Please use this identifier to cite or link to this item: https://repositorio.unifesp.br/handle/11600/6896
Title: Detection of Helicobacter pylori in gastric biopsies, saliva and dental plaques of dyspeptic patients from Marília, São Paulo, Brazil: presence of vacA and cagA genes
Authors: Rasmussen, Lucas Trevizani [UNIFESP]
Lábio, Roger Willian de
Caleman Neto, Agostinho
Silva, Luiz Carlos da
Queiroz, Valdeir Fagundes de
Smith, Marilia de Arruda Cardoso [UNIFESP]
Payão, Spencer Luiz Marques [UNIFESP]
Sacred Heart University Postgraduate Program in Oral Biology
Marília Medical School Blood Center Department of Genetics
Marília Medical School Department of Anatomic Pathology
Marília Medical School Department of Digestive System Surgery
Universidade Federal de São Paulo (UNIFESP)
Keywords: Helicobacter pylori
cagA
vacA
dental plaque
dyspeptic patient
saliva
Issue Date: 1-Jan-2012
Publisher: Centro de Estudos de Venenos e Animais Peçonhentos - CEVAP, Universidade Estadual Paulista - UNESP
Citation: Journal of Venomous Animals and Toxins including Tropical Diseases. Centro de Estudos de Venenos e Animais Peçonhentos - CEVAP, Universidade Estadual Paulista - UNESP, v. 18, n. 2, p. 180-187, 2012.
Abstract: Helicobacter pylori, a gram-negative bacterium, possesses two important virulence factors: the vacuolating toxin (vacA), and the cytotoxin-associated gene product (cagA). The aim of the present study was to evaluate the presence of H. pylori in the stomach and oral cavity of humans and compare the cagA and vacA genotypes of H. pylori found in different samples (stomach, saliva and dental plaque) from the same patient. Gastric biopsies, saliva and dental plaques were obtained from 62 dyspeptic adults. DNA was extracted and evaluated for the presence of H. pylori and the alleles cagA and vacA. Persons with gastritis had a higher frequency of H. pylori -positive samples in the stomach while positive samples from gastric biopsies were significantly correlated with those from the oral cavity. There was a high H. pylori frequency in patients while the cagA gene was associated with vacA s1 alleles in gastric biopsies. Our results suggest a reservoir of the species in the oral cavity and that, in one patient, more than one H. pylori strain may exist in the saliva, dental plaque and stomach. We found a relationship between gastric infection and the bacterium in the oral cavity, with the cytotoxin genotype varying between saliva and dental plaque.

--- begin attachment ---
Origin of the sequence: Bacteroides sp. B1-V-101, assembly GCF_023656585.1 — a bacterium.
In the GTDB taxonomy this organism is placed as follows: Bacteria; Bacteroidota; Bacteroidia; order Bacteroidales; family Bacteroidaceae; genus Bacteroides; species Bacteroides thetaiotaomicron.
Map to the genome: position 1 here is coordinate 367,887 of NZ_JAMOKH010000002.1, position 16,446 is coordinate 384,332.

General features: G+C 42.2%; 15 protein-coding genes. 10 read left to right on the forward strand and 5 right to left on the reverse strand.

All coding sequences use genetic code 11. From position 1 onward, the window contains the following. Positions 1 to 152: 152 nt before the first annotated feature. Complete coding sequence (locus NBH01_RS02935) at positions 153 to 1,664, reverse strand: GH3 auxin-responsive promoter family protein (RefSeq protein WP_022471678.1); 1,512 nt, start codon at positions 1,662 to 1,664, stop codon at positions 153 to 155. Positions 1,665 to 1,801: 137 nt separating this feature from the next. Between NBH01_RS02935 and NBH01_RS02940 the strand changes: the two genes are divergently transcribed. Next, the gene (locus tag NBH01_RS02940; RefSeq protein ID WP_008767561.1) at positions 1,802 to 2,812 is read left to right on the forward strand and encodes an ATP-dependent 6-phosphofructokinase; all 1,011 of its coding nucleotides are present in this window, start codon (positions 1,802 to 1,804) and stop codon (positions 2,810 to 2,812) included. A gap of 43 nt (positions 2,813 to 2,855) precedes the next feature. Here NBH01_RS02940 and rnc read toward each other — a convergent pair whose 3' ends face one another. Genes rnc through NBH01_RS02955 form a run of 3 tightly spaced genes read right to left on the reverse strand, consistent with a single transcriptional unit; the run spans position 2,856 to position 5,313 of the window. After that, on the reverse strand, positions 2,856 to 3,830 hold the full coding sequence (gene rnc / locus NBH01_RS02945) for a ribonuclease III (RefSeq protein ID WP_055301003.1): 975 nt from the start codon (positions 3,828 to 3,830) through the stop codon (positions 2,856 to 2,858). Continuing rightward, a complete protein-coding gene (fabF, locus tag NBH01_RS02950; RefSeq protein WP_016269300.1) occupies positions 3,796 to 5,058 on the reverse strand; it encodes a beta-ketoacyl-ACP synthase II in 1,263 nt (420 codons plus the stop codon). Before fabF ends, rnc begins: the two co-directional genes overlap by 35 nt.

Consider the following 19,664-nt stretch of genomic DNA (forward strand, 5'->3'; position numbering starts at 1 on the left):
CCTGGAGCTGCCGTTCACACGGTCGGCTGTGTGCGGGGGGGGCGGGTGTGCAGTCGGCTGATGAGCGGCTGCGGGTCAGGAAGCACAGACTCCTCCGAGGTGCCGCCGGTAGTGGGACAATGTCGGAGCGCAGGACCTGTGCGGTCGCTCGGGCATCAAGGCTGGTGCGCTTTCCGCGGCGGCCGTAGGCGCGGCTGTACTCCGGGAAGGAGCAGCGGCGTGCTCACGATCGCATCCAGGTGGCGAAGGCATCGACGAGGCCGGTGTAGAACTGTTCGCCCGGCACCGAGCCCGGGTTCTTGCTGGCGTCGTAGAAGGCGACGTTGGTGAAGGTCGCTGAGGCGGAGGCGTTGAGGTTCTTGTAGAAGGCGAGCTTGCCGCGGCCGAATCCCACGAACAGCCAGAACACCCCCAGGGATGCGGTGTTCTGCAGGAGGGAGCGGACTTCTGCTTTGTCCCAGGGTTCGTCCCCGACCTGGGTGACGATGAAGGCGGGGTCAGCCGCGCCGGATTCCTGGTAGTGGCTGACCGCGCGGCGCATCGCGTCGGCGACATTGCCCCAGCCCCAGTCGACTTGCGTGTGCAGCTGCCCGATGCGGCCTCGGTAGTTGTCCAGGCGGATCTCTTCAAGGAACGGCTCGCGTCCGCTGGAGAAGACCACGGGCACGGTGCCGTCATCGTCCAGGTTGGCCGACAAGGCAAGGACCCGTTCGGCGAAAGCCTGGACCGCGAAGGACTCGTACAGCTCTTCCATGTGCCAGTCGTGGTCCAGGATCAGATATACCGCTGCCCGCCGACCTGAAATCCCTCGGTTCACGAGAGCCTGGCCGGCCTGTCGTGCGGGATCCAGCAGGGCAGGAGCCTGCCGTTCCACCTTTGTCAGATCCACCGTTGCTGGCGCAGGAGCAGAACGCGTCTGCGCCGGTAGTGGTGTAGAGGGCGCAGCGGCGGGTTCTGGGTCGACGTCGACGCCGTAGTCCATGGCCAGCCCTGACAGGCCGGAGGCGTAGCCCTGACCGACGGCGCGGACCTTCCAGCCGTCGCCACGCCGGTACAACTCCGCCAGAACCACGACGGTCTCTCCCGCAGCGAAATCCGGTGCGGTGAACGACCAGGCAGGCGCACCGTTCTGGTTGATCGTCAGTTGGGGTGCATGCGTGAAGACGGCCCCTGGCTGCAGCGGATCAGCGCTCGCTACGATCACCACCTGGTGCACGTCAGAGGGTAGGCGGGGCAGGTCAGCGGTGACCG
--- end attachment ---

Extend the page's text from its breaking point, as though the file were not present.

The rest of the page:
URI: http://repositorio.unifesp.br/handle/11600/6896
ISSN: 1678-9199
Other Identifiers: http://dx.doi.org/10.1590/S1678-91992012000200008
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